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    Doctrines Define Destiny

    Posted by Greg Meredith on Jun 27, 2018 9:27:56 AM

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    DoctrinesDefineDestiny

    For purposes of strategy development & execution, I'm defining doctrines as what you believe to be true about your markets, your organization and your opportunities. These fundamental beliefs serve as the foundation of your organization. And more than anything else, your doctrines will define your organization's destiny. 

    Doctrines precede, and almost always supersede, your vision and strategy. They are the pillars on which organizational direction rests. And while doctrines are deeply embedded in the intuitive core of your team, they are too often poorly defined and ineffectively communicated.

    A few examples of meaningful doctrines in action below:

    • "Human flight is possible." Wright Brothers, four years before building the world's first airplane
    • "People are intimidated by the blank page... very few consider themselves writers, but lots of people are willing to share their thoughts freely as long as you limit the expectation to a sentence (140 characters)." Twitter, explaining micro-blogging to potential investors during its startup phase
    • "Today's hardware stores couldn't compete with a large, discount warehouse home improvement center." The Home Depot, right after getting fired from Handy Dan Hardware and right before launching their first store

    These doctrines proved fundamental to future success. It is no accident that these doctrines all articulate a contrarian positions. Great doctrines usually do. Conventional wisdom would have said that micro-blogging was incomplete or worse--that it was dumb. Almost everyone alive in 1899 knew that human flight was impossible. And large warehouse home improvement stores hadn't been tested, were completely unproven and would almost surely fail to deliver the service level that traditional hardware stores could provide.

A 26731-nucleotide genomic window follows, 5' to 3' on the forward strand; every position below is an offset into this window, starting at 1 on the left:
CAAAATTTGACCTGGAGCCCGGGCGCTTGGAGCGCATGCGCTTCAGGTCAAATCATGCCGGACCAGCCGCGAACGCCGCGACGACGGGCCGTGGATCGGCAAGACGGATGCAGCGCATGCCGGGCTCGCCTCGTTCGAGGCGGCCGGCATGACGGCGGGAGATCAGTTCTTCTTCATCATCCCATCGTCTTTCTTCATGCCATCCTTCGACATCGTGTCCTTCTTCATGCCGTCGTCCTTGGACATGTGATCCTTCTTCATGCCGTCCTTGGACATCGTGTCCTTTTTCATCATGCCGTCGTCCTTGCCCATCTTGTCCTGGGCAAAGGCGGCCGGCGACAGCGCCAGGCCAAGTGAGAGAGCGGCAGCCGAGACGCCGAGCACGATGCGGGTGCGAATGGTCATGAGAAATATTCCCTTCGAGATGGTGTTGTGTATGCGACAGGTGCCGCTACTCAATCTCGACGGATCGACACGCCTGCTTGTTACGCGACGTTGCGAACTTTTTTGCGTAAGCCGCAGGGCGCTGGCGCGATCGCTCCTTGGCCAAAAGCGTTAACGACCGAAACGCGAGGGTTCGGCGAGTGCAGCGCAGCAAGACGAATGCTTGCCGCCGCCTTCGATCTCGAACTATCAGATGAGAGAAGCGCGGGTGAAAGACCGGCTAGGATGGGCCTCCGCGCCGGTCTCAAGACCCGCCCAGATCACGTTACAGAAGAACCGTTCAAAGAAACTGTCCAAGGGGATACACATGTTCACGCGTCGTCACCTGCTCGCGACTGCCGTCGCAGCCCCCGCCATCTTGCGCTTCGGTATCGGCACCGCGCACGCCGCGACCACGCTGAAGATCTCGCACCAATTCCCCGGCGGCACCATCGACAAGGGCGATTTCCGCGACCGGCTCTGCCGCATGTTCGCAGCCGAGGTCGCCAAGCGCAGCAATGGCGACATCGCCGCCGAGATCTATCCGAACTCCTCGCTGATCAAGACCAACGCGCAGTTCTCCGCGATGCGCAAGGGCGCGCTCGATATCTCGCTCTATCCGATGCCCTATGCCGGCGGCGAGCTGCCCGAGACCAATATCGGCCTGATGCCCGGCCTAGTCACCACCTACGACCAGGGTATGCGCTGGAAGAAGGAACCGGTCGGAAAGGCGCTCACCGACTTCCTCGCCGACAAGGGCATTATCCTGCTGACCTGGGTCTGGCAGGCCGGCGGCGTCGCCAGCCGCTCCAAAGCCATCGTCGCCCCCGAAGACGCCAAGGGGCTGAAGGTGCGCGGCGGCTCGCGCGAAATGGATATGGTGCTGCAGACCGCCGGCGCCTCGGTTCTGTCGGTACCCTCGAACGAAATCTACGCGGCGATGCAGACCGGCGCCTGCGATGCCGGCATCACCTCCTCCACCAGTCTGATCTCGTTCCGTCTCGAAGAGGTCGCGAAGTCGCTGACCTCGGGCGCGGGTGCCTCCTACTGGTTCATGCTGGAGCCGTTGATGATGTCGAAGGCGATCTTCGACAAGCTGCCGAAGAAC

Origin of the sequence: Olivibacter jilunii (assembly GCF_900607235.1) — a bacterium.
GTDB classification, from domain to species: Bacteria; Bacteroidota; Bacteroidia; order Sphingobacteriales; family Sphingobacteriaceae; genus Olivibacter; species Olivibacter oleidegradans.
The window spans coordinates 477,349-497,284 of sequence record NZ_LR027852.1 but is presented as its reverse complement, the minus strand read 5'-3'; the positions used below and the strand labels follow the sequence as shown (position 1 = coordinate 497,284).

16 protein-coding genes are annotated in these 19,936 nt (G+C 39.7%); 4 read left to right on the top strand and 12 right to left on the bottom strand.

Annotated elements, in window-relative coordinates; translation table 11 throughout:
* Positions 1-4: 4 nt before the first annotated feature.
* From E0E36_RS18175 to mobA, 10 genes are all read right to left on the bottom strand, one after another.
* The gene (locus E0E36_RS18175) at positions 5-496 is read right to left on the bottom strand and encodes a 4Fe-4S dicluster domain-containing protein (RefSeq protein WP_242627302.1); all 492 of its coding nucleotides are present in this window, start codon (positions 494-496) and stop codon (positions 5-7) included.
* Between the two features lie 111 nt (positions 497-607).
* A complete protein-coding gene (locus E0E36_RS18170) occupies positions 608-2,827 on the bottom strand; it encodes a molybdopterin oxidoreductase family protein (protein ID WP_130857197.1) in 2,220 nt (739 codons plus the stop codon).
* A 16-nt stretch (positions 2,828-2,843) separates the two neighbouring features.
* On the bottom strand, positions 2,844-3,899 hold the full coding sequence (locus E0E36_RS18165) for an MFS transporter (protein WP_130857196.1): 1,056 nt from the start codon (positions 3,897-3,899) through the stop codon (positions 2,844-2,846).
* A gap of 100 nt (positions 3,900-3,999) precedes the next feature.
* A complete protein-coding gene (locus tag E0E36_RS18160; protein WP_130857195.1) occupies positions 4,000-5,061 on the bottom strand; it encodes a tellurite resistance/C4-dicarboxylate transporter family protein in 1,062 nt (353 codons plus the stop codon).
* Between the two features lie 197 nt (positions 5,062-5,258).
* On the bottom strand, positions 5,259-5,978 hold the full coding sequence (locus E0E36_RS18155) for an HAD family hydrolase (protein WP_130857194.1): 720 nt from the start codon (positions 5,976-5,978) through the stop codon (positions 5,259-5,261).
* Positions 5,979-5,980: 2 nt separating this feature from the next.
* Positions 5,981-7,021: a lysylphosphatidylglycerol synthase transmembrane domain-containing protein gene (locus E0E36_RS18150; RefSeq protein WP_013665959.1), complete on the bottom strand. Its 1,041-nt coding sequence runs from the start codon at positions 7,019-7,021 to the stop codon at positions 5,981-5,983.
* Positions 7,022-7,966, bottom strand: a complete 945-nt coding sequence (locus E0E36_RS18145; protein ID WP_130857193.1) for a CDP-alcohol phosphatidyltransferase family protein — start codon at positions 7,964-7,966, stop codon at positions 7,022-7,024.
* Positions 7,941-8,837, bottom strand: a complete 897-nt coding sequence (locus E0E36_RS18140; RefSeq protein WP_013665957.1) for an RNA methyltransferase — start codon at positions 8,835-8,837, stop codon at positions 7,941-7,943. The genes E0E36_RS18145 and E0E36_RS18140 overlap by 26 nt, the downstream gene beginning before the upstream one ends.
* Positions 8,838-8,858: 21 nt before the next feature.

In his book Zero to One, Peter Thiel describes the value of taking a contrarian positionThiel says that the place where organizations find maximum success is when they are right about something that very few others believe to be true.

    Correct > Incorrect

    Correct about the unconventional > Correct about the conventional

    As you define your core doctrines, make sure that you aren't just capturing conventional wisdom but are instead pushing your thinking forward, uncovering secrets and clearly defining the beliefs that make your organization unique. Below are five simple actions to help you put your doctrines to work:

    1. Discover: Find out what people in your organization believe to be true about your markets, assets and opportunities. Gather information from from all levels -- front-line employees, managers, support staff and executives. Use surveys and interviews. Ask people what criteria they use to make important decisions, where they see trends forming, what makes the organization better than competitors.
    2. Develop: From the feedback, create a broad version of potential doctrines. These are statements of belief, and at this point, don't worry if everyone on the executive team agrees with the statement.This list is your starting point. An example of a doctrine for a professional services firm might be, "We have developed incredible intellectual property that we use well in consulting engagements but we have yet to build successful products from it." A bolder version might be "We have great IP but are incapable of monetizing it via products."
    3. Prioritize: From the broad list of potential doctrines, prioritize your top 8-12. This is a great chance to test the thinking behind your doctrines and to refine them as necessary. Determine where there is executive team alignment. Where there is disagreement, work to resolve or at least highlight the differences. Give special consideration to those doctrines that make your organization unique.
    4. Utilize: Communicate your doctrines to the team. Use them to set strategy, build core competencies and allocate resources. Reference specific doctrines when you make important decisions. Re-enforce their relevance and ensure organizational alignment.
    5. Refresh: Leadership should be testing the validity of the prioritized doctrines consistently. Your doctrines should be fluid, changing as new information becomes available. Add nuance, become more explicit, incorporate new ideas and ask questions that will prevent your doctrines from becoming stale and out of date.

    Your doctrines will define your destiny. Be proactive about developing, communicating and utilizing them effectively in your organization.

     

     

    Feel free to reach out if you have specific questions with regards to this blog.

    Topics: Insider, Strategic Planning, Takeaways, values, creative, brixey and meyer, Greg Meredith, Sales, Strategy, Business Advisory

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